CMS is proposing to amend the HHA CHOW Rule to provide that unless an exception applies, "if there is a change in majority ownership of a home health agency by sale (including asset sales, stock transfers, mergers, consolidations) within 36 months after the effective date of the HHA's enrollment in Medicare, the provider agreement and Medicare billing privileges do not convey to the new owner" (emphasis added).
Notably, CMS resurrects elements of Transmittal 318 by stating in the preamble that "any change in majority control and/or ownership during the first 36 months of when the HHA is initially conveyed Medicare billing privileges or the last change of ownership (including asset sale, stock transfer, merger or consolidation) would trigger the provisions of [the amended HHA CHOW Rule]" (emphasis added).
Relief from the rescinded Transmittal 318 approach is provided, however, inasmuch as the billing privilege transfer prohibition would not be triggered by transfers of ownership of more than 5% if they did not constitute a change in majority ownership. CMS proposes to define a "change in majority ownership" to mean "an individual or organization that acquires more than 50 percent interest in an HHA during the 36 [months] following the initial enrollment into the Medicare program or a change of ownership (including asset sale, stock transfer, merger, or consolidation)." This definition includes individuals or companies that acquire majority ownership in an HHA through the cumulative effect of asset sales, stock transfers, consolidations, and/or mergers during the 36-month period.
While there are many unanswered questions related to the proposed rule, chief among them may be whether stock transfers occurring at a parent-level organization will trigger this definition and thus a restriction on transfer of billing privileges.
Further, CMS proposes to exempt the following transactions from the HHA CHOW Rule billing privilege transfer restriction:
A publicly traded company acquiring another HHA when both entities have submitted cost reports to Medicare for the previous five years.
An HHA parent company undergoing an internal corporate restructuring, such as a merger or consolidation, when the HHA has submitted a cost report to Medicare for the previous five years.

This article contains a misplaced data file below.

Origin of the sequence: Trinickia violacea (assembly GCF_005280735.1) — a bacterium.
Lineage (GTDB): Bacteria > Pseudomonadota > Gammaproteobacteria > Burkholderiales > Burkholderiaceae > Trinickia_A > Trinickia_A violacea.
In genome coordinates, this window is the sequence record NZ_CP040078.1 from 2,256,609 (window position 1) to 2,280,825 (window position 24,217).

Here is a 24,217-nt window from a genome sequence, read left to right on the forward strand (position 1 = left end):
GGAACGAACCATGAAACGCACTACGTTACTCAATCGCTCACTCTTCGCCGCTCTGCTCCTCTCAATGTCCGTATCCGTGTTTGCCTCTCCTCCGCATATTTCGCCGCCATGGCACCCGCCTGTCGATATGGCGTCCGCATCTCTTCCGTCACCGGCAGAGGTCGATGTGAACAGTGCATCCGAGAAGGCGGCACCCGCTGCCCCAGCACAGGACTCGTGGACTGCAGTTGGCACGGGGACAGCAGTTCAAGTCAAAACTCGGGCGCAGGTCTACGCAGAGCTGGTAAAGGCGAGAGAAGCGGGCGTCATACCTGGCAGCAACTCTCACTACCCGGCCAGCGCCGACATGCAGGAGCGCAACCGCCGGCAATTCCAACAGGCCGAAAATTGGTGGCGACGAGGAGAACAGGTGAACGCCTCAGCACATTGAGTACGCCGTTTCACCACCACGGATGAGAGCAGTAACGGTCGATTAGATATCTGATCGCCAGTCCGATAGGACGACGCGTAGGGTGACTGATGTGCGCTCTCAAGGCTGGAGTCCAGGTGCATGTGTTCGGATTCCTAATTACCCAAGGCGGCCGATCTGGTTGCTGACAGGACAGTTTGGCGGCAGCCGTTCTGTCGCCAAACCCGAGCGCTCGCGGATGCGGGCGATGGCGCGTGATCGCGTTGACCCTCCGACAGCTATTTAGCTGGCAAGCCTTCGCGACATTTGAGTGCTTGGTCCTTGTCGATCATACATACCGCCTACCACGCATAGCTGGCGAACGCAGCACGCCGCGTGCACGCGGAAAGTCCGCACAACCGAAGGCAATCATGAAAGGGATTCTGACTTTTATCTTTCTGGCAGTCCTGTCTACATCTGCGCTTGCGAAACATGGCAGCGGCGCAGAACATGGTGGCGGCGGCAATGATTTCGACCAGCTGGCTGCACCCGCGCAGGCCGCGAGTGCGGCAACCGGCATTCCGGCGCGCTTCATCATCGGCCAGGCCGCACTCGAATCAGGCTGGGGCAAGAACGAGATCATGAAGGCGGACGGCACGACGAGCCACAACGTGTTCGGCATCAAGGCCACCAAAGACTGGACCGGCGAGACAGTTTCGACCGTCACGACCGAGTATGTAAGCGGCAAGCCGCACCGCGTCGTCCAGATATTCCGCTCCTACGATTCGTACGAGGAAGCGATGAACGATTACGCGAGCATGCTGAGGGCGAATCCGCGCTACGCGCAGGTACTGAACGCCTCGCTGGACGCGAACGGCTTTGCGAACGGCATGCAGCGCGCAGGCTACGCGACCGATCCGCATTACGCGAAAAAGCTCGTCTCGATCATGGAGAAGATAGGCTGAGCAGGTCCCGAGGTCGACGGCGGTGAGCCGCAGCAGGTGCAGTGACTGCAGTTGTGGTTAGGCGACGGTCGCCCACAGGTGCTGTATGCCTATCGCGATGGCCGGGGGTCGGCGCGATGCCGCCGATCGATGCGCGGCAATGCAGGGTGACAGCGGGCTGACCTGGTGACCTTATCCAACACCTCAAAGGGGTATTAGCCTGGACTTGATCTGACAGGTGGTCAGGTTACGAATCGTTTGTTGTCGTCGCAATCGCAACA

The owners of an existing HHA changing the existing business structure (for example, partnership to a limited liability corporation, or sole proprietorship to subchapter S corporation) when the individual owners remain the same, and there is no change in majority ownership (i.e., 50% or more ownership in the HHA).
The death of an owner who owns 49% or less of the entity (where several individuals and/or organizations are co-owners of an HHA).
Home health program integrity remains a high-priority area for CMS. However, in attempting to use a broad-brush approach to police so-called "certificate mills," the proposed rule may chill a significant number of legitimate HHA transactions involving both equity and debt investments. Further, CMS does not explain how it arrived at the four proposed "bona fide ownership transactions" to the exclusion of other legitimate ownership changes. The industry should take advantage of the opportunity to weigh in on these proposed rules and submit additional exceptions for legitimate transactions. Public comments are due by September 14, 2010.
If you have any questions or would like more information on any of the issues discussed in this LawFlash, please contact its authors, Howard J. Young (202.739.5461; firstname.lastname@example.org) and Kashmira Makwana (202.739.5884; email@example.com), or any of the following Morgan Lewis attorneys: